An overheard conversation in the corridor last week between two (young - aged about 19?) female undergraduates: "But how could you go out with him? I mean, he's so old!" "Yes, but he's sweet and very wealthy and he's quite fit." "I think it's gross: I mean, he's 31!" I have not yet decided whether my immediate deluge of tears was induced by outraged laughter at the callow stupidity of a world view that regards the over-thirties as Struldbruggs or by the mournful realisation that, as I approach 50, the rift between my academic Methuselahdom and the students I am supposed to be inspiring is widening ineluctably every day. In the words of The Passionate Pilgrim: "Crabbed age and youth cannot live together:/Youth is full of pleasance, age is full of care".
Maurice Charney disarmingly confesses in the opening sentence of this meditation on ageing, maturing, mellowing, declining and deteriorating: "There is a certain autobiographical element in this project." The melancholic Jaques reports the tragically profound declaration of Touchstone, one of Shakespeare's mordant fools: "And so from hour to hour we ripe and ripe,/And then from hour to hour we rot and rot". It is the first-person pronoun in Touchstone's formulation - Charney's "autobiographical element" - that makes thinking about ageing so potent and familiar. Not many of us have killed the King of Scotland or had to confront the horror of our mothers sleeping with our uncles, but we have all experienced the shocking recognition that policemen look so much younger nowadays.
Wrinkled Deep in Time imputes the personal dimension of this dreadful insight to the playwright himself: "One thing ... is certain. The fact that aging is such a significant theme in Shakespeare is proof of his own anxieties about growing old." This assertion is typical of the book more generally - it is, after all, plausible but far from "certain". May it not be equally true that Shakespeare's repeated interest in the subject of growing old demonstrates the serenity with which he faced the prospect? Indeed, in a period in which ageing and death were imminent and ubiquitous, might their proximity to the diurnal round not have made them more rather than less quotidian, "as it were an after-dinner's sleep"?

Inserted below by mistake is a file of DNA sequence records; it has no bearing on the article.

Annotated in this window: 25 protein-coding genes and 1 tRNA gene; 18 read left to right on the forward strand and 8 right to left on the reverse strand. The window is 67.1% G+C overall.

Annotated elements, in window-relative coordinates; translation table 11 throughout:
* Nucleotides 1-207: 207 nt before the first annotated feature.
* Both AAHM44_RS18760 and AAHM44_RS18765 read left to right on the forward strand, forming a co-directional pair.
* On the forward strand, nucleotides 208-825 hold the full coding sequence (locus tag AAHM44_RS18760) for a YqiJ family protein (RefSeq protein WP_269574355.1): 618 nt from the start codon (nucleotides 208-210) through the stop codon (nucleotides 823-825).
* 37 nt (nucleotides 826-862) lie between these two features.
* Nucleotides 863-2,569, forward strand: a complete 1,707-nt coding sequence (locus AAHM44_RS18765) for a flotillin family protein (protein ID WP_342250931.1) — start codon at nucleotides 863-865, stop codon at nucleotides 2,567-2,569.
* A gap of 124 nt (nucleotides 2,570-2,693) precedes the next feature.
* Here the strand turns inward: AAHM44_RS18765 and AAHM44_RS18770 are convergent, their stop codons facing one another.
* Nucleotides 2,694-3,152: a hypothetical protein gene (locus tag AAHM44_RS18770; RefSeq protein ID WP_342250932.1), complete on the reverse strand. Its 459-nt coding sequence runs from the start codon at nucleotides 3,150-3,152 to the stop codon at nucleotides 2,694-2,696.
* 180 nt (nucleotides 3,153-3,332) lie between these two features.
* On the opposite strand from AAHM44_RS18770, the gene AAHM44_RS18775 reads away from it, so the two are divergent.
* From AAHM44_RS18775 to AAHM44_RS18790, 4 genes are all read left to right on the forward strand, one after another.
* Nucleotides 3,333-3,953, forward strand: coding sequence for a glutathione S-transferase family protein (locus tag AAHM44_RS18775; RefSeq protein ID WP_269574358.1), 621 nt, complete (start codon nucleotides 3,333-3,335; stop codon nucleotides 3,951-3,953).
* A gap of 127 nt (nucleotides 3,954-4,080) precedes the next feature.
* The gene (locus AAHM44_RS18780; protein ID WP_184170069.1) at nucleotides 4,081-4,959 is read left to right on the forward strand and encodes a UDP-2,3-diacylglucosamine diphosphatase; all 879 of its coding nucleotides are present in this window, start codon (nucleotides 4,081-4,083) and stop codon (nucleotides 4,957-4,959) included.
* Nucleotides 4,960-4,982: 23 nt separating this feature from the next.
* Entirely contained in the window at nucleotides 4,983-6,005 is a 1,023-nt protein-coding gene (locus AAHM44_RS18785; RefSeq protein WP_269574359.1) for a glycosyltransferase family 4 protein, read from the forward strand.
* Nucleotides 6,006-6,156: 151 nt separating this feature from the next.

Charney's critical style is allusive and fluent. Marked by an easy familiarity with Shakespeare's canon, he frequently forges knowing parallels between unlikely plays. The melting of the clouds in Antony and Cleopatra, "As water is in water", prompts him to cite the separated twins of The Comedy of Errors seeking each other "like a drop of water/That in the ocean seeks another drop". But his predilection for citing Shakespeare leads too frequently to description rather than analysis. Indeed, much of the book comprises undigested quotation, in spite of the fact that Charney concedes that the material is both well known "and oft-quoted".
When they do come, the assertions are hardly momentous: Duncan's "murder overhangs the action"; "The potion (Friar Laurence) provides Juliet is obviously well meant, but it all turns out tragically"; "Although in A Midsummer Night's Dream all the perturbations are resolved in a happy ending, this is not the case in the tragic outcome of Othello." Too frequently, chapters merely stop in mid-flow with nothing like a conclusion, and the one dealing with the Sonnets and The Rape of Lucrece has just 16 lines on the narrative poem.
For the general reader, Charney's study eloquently demonstrates the various ways in which the topic of ageing crops up throughout the complete works, but there is little here that is unfamiliar to the "time-honoured" Shakespearean.
Wrinkled Deep in Time: Aging in Shakespeare.
By Maurice Charney. Columbia University Press 192pp, £20.50. ISBN 9780231142304. Published 18 December 2009